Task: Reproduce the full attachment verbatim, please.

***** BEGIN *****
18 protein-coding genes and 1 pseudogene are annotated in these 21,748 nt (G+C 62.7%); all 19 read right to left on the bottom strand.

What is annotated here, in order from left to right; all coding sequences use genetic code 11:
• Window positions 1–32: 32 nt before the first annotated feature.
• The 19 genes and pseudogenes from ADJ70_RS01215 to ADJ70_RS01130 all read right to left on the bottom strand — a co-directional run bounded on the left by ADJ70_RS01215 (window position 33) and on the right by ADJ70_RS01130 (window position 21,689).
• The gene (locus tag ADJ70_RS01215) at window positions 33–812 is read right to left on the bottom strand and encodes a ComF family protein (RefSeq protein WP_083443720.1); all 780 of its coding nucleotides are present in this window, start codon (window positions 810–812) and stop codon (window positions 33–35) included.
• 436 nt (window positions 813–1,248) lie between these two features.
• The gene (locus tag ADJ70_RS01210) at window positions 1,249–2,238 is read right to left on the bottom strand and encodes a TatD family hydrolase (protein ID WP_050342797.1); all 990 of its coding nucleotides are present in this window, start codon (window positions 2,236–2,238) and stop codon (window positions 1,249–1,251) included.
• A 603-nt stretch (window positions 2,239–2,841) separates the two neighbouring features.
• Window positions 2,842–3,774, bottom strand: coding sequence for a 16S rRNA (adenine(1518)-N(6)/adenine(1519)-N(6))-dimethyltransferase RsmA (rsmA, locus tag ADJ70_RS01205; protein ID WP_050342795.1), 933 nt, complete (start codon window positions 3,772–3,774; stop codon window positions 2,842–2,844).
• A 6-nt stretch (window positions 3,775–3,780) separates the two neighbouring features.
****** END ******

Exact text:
18 protein-coding genes and 1 pseudogene are annotated in these 21,748 nt (G+C 62.7%); all 19 read right to left on the bottom strand.

What is annotated here, in order from left to right; all coding sequences use genetic code 11:
• Window positions 1–32: 32 nt before the first annotated feature.
• The 19 genes and pseudogenes from ADJ70_RS01215 to ADJ70_RS01130 all read right to left on the bottom strand — a co-directional run bounded on the left by ADJ70_RS01215 (window position 33) and on the right by ADJ70_RS01130 (window position 21,689).
• The gene (locus tag ADJ70_RS01215) at window positions 33–812 is read right to left on the bottom strand and encodes a ComF family protein (RefSeq protein WP_083443720.1); all 780 of its coding nucleotides are present in this window, start codon (window positions 810–812) and stop codon (window positions 33–35) included.
• 436 nt (window positions 813–1,248) lie between these two features.
• The gene (locus tag ADJ70_RS01210) at window positions 1,249–2,238 is read right to left on the bottom strand and encodes a TatD family hydrolase (protein ID WP_050342797.1); all 990 of its coding nucleotides are present in this window, start codon (window positions 2,236–2,238) and stop codon (window positions 1,249–1,251) included.
• A 603-nt stretch (window positions 2,239–2,841) separates the two neighbouring features.
• Window positions 2,842–3,774, bottom strand: coding sequence for a 16S rRNA (adenine(1518)-N(6)/adenine(1519)-N(6))-dimethyltransferase RsmA (rsmA, locus tag ADJ70_RS01205; protein ID WP_050342795.1), 933 nt, complete (start codon window positions 3,772–3,774; stop codon window positions 2,842–2,844).
• A 6-nt stretch (window positions 3,775–3,780) separates the two neighbouring features.